By Lauren Tutuny
What is strength? What does it mean to you? What does it mean today, in this modern digital 2020 era, and what did it mean to you in the past? How does one demonstrate strength? Who is someone you admire who demonstrates true strength? Is strength directly associated with the physical, mental, emotional or spiritual facets of or existence? Do you think of the classic 90’s pop Britney Spears song, “Stronger” like the child in me does? Or, is it something deeper…
Warm up your brain juices and consider what being strong means to you now, and perhaps open your mind to a different version of strength to practice. The true essence of strength is intertwined between all aspects of life. Strength is a noun, and also a feeling that has always been vital for human evolution and prosperity. But perhaps it could appear to be something different than our Western Civilization society’s idea of masculine strength.
When I mention masculine vs. feminine energy, I refer to the yin (feminine) and yang (masculine) motions of life ☯. One cannot coexist from the other. According to basic science, static and kinetic energy are always in motion, but it seems as though society favors the kinetic, yang, motions of always being “on the go” of the world in order to attach success to our existence. This coincides with strength.
SO, what happens when a record breaking global pandemic shakes the majority of countries in the world? Some seemingly forced yin energy is now among us all at once seeping into our collective consciousness, and we are all halted on a pause button of reality. Life cannot exist without these times to reflect, be still and look at where we are at. It is difficult to alter our automatically programmed and overstimulated yang minds to chill and learn different internal operations systems as our new go-to.
Good thing neuroplasticity is on our side! We have the opportunity to consider the impact we make on this world. Whether that impact is through consumerism, reducing our carbon footprint by eating more plant-based, or steering our life path towards another direction within certain institutions like our relationships or work that is more beneficial to well-being. If you have the privilege to read this article, and your safety is secured, then perhaps take time to acknowledge that, and act accordingly later to control what you can.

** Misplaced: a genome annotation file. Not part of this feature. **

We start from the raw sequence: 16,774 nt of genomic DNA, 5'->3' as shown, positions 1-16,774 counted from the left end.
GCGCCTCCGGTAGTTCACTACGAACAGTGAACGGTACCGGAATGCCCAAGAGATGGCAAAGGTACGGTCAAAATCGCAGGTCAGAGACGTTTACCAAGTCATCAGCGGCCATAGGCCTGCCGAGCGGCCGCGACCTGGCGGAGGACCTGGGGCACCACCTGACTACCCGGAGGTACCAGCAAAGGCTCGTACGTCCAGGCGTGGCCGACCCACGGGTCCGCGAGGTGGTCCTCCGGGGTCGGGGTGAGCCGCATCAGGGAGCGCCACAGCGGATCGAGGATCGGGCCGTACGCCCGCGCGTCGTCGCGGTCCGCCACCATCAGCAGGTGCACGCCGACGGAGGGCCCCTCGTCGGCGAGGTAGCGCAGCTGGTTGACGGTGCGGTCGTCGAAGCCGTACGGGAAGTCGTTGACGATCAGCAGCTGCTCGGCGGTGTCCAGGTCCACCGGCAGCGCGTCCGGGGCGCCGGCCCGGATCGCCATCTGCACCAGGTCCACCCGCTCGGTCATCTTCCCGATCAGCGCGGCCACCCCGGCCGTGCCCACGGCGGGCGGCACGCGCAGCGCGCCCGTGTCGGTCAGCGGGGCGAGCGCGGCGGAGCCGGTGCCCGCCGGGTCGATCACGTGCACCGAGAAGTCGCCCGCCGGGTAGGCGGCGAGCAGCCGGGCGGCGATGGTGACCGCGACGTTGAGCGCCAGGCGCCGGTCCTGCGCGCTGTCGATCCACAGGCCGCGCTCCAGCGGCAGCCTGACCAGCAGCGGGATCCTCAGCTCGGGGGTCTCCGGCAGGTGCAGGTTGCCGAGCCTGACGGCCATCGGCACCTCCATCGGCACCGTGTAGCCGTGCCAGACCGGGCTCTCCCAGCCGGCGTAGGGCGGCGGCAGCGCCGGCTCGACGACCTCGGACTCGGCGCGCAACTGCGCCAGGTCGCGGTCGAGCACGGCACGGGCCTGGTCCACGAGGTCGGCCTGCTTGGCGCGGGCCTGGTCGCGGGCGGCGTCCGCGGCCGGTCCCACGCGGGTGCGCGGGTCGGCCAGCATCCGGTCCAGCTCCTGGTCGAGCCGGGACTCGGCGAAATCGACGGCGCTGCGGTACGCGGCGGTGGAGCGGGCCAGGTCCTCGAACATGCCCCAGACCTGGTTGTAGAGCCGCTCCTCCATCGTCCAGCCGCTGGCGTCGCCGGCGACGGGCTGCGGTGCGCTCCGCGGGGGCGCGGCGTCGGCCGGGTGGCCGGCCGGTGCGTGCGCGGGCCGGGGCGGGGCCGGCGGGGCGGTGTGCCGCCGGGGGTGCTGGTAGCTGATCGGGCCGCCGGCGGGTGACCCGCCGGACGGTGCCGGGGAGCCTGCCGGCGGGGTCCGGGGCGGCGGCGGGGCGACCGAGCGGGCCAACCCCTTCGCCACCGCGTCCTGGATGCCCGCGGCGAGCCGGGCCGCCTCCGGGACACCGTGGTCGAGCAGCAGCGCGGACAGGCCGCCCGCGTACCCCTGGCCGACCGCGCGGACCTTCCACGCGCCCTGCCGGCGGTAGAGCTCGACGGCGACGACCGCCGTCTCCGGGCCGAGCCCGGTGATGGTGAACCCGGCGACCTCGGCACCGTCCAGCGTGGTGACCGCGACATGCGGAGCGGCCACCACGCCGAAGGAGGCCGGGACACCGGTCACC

Obviously putting life on hold with our past routines and plans hasn’t been ideal, and it is extremely difficult. Creating a routine and taking care of my mental health to deter the more depressive, and debilitating thoughts, has helped me observe myself approaching the stress of the current global health crises. Being strong now looks different on a daily basis, and requires acceptance and boundaries.
I always thought being mentally strong meant just “sucking up” some repressed, anxious thoughts for others and pushing through was the only option. Repression leads to transpiration in sneaky ways. My choice to deal with those emotions, validate them and feel them on my own in order to operate as my highest self is critical, talk therapy helps with this too. The Cognitive Behavioral Theory demonstrates how thoughts are connected to emotions, emotions are attached to our feelings and behaviors. I connect this theory to each circumstance in my life daily (try to at least).
For example, instead of excessively pushing through a workout or grinding through another work task in order to appear “strong” I now know that nurturing these feelings of insecurity are a key component to remaining strong and efficient, or my body could go into hypertension mode. Being honest with my thoughts and feelings creates a ripple affect of events in my life. This involves some serious surrender.
I like to practice surrendering through a restorative yin yoga practice, like the child’s pose to release excess strains in my joints caused by stressful emotions taken on with these times. In the past I may have pushed my body in a heated vinyasa flow yoga class or the gym to maintain a more dense muscle mass to associate with my internal strength. I now know this push is not beneficial, because at the end of the day, rest days, calmness and stress reduction are key components to being strong. To truly feel these heavy times in order to open our eyes and work our way out to a new destination is necessary. Sometimes pausing, softening, and releasing makes room to strengthen and solidify what is better suited for life is necessary. This appears different for everyone depending on the day. True strength involves honestly knowing yourself and punching old habits in order to create new growth and longevity.
“The only way out is through.”-Robert Frost.